Photo: Karen Perry Stillerman

Food and Farm Progress to be Thankful For

, senior analyst, Food and Environment | November 16, 2016, 4:56 pm EDT
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It seems like a million years since October 2008. That’s when author Michael Pollan published his open letter to the next “farmer-in-chief,” calling on the incoming president to take bold steps to transform the nation’s food system. The role of farmer-in-chief has been inhabited ever since by Barack Obama, and as his presidency winds down, some observers—including Pollan—have criticized the administration for not doing enough.

Others have tempered that assessment, arguing that the Obamas accomplished a lot in the food arena under tough circumstances, even though we have a long way to go. Personally, I agree with the latter view: we have quite a bit to be thankful for, in terms of concrete progress over the last eight years toward a healthier, fairer, more vibrant food system.

In the spirit of next week’s much-needed holiday, here’s my short list of Obama-era food policy advances to give thanks for:

  • The White House Kitchen Garden – The organic vegetable garden Michelle Obama installed on the South Lawn of the White House in 2009 is symbolic…sort of. But not really. The White House Kitchen Garden supplies some 2,000 pounds of food each year for the White House, with excess food donated to a local charity. It has hosted children from around the country, teaching them about growing and cooking healthy food. And with new permanent upgrades and long-term maintenance funding, it will (hopefully) continue that mission into the future.
  • Let’s Move! – FLOTUS’s broader healthy eating initiative, launched in 2010, is more complicated. This signature initiative has been controversial on the left for its partnerships with Big Food, while critics on the right made “food police” and “nanny state” accusations. The White House has compiled a list of the campaign’s accomplishments, but it is too soon to know whether Let’s Move! has had a measurable impact in stemming the tide of childhood obesity, its ultimate goal. Still, the campaign started a national conversation about food and fitness, led from the top, and that’s not nothing.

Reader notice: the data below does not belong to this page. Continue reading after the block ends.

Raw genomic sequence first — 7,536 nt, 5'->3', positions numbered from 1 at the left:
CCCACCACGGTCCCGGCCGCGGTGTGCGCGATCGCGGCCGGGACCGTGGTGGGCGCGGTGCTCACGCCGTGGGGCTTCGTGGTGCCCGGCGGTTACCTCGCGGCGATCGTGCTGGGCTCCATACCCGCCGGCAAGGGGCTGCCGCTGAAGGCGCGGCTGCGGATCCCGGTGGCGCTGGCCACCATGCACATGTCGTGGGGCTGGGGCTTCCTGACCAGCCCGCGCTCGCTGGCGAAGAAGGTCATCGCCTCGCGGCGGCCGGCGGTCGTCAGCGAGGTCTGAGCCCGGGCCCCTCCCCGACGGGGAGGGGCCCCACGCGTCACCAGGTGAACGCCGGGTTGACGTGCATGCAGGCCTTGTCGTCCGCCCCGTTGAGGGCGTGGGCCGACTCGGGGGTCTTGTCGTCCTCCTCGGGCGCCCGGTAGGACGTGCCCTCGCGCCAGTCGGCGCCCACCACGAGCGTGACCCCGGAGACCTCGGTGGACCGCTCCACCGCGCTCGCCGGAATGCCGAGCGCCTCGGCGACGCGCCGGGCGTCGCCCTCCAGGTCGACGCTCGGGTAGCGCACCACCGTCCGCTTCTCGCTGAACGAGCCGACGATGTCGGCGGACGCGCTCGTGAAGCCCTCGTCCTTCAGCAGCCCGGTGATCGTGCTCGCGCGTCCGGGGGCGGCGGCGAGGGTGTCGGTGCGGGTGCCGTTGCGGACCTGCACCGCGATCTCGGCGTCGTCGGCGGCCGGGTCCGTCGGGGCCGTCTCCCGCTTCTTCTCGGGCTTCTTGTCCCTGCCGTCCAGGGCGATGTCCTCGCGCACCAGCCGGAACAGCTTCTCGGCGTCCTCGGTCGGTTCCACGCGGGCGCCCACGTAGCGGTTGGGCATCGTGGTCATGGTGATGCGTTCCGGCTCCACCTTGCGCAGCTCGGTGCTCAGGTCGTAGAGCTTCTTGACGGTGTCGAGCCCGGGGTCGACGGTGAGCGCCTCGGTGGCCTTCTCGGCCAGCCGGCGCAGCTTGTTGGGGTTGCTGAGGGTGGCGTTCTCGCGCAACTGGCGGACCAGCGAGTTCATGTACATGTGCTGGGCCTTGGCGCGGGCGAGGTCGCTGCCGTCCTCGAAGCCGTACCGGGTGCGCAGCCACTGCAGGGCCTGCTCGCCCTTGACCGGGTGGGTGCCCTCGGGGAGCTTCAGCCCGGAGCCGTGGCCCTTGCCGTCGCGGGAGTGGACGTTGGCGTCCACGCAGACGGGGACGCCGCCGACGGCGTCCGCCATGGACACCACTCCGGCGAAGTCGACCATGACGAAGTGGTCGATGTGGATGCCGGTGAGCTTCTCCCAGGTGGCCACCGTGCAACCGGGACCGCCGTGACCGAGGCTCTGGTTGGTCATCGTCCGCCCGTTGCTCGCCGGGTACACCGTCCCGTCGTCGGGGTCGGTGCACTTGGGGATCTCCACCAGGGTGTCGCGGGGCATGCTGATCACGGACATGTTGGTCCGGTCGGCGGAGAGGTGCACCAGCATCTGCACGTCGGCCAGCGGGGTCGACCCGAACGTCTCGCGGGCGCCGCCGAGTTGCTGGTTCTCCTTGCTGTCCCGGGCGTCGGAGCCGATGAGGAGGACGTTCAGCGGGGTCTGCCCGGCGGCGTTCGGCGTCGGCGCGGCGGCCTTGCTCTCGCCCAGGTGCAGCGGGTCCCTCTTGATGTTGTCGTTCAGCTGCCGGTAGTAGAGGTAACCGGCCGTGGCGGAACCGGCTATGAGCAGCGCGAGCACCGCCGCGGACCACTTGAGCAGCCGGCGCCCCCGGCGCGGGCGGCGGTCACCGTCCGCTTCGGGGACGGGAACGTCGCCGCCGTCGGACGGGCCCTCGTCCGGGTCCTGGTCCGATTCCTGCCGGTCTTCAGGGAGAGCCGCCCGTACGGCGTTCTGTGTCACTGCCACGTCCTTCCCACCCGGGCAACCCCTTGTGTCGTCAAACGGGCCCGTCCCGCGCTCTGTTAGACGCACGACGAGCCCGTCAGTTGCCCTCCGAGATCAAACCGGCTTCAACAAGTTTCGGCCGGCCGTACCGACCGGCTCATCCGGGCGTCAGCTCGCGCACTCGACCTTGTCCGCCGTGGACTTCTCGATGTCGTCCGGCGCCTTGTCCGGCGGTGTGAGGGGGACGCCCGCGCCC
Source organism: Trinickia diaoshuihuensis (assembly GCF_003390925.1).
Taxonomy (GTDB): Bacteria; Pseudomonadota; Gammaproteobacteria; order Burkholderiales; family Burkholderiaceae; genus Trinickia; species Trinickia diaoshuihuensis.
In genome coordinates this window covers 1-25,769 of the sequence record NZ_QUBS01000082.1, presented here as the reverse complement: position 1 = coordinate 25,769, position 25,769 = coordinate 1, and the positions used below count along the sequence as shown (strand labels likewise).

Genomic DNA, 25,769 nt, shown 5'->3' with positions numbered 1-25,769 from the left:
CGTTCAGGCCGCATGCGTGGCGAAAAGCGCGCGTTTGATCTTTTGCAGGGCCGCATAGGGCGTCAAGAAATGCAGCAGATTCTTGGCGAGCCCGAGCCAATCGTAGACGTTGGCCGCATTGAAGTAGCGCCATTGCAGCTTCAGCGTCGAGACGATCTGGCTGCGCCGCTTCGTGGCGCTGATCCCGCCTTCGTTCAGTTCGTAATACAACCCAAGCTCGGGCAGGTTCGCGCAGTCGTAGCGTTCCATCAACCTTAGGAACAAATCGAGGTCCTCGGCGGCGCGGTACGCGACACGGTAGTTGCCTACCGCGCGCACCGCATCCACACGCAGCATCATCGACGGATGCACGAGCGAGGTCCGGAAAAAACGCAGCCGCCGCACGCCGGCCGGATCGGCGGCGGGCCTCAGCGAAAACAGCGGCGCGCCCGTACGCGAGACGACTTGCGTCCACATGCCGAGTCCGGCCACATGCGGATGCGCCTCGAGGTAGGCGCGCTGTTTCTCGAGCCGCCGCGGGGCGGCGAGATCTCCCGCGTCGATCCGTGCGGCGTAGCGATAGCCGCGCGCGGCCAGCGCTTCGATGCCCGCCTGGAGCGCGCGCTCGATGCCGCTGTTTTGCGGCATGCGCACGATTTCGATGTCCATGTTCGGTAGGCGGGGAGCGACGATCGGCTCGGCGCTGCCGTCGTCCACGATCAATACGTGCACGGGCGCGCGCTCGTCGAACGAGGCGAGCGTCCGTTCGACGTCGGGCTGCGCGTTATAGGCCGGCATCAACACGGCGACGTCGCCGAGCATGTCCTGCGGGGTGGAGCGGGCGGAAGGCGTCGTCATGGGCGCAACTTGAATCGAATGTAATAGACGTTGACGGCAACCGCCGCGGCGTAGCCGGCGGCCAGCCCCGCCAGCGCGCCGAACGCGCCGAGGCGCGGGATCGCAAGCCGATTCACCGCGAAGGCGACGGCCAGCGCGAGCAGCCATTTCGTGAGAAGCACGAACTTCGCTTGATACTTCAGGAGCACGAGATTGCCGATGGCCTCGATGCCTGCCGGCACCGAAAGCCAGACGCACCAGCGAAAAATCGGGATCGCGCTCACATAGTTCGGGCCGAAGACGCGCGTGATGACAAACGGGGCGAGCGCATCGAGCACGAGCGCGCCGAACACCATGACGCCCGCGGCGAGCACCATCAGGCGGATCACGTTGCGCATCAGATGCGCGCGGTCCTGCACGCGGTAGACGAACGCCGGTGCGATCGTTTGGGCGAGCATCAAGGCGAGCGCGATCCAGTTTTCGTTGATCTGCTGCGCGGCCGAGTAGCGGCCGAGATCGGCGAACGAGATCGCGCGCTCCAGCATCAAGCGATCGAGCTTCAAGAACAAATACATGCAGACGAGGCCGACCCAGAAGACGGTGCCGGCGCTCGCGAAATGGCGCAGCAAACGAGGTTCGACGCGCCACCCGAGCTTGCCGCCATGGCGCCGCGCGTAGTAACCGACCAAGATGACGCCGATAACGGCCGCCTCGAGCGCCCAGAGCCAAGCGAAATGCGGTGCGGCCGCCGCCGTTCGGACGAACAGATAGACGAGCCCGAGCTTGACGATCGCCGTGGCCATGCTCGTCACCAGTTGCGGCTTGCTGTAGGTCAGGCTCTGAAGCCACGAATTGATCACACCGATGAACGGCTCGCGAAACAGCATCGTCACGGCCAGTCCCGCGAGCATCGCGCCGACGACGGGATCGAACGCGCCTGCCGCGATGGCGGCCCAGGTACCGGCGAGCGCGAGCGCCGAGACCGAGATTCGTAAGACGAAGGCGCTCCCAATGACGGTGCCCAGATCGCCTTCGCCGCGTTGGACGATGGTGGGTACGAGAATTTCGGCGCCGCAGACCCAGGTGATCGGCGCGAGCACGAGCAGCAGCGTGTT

• The Healthy Hunger-Free Kids Act of 2010 – This one was a big deal. A really big deal. This landmark bipartisan legislation, energetically championed and applauded by the Obama administration, represented the first major reforms to school meals and other child nutrition programs in decades. HHFKA brought taxpayer-subsidized school meals and snacks into accord with federal dietary guidelines, as the U.S. Department of Agriculture issued regulations requiring schools to provide more fruits and vegetables, lower-fat milk options, less sodium and fat, fewer calories, and higher quantities of whole grains in school meals and snacks. Studies (like this one) have demonstrated that the rules are working, and national polling has shown that Americans agree. The White House stood firm against Congressional efforts to roll back progress in 2015, though Congress still has not passed legislation to reauthorize the law.